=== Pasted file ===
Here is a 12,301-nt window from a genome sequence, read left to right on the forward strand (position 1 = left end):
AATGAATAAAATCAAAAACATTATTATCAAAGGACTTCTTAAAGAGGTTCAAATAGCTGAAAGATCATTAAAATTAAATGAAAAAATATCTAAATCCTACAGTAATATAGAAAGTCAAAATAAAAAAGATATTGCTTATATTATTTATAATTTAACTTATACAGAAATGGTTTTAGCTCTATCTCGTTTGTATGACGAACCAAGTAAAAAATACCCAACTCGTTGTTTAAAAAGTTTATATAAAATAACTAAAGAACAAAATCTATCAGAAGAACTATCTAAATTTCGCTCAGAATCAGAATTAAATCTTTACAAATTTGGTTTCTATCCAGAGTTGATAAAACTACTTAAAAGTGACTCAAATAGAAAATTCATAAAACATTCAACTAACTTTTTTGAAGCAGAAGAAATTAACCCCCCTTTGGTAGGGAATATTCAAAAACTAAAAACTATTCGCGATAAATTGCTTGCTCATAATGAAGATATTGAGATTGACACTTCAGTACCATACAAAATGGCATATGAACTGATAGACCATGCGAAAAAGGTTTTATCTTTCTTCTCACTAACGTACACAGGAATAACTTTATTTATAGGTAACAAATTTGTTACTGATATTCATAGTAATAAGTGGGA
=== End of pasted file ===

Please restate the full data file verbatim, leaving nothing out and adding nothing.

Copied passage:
Here is a 12,301-nt window from a genome sequence, read left to right on the forward strand (position 1 = left end):
AATGAATAAAATCAAAAACATTATTATCAAAGGACTTCTTAAAGAGGTTCAAATAGCTGAAAGATCATTAAAATTAAATGAAAAAATATCTAAATCCTACAGTAATATAGAAAGTCAAAATAAAAAAGATATTGCTTATATTATTTATAATTTAACTTATACAGAAATGGTTTTAGCTCTATCTCGTTTGTATGACGAACCAAGTAAAAAATACCCAACTCGTTGTTTAAAAAGTTTATATAAAATAACTAAAGAACAAAATCTATCAGAAGAACTATCTAAATTTCGCTCAGAATCAGAATTAAATCTTTACAAATTTGGTTTCTATCCAGAGTTGATAAAACTACTTAAAAGTGACTCAAATAGAAAATTCATAAAACATTCAACTAACTTTTTTGAAGCAGAAGAAATTAACCCCCCTTTGGTAGGGAATATTCAAAAACTAAAAACTATTCGCGATAAATTGCTTGCTCATAATGAAGATATTGAGATTGACACTTCAGTACCATACAAAATGGCATATGAACTGATAGACCATGCGAAAAAGGTTTTATCTTTCTTCTCACTAACGTACACAGGAATAACTTTATTTATAGGTAACAAATTTGTTACTGATATTCATAGTAATAAGTGGGA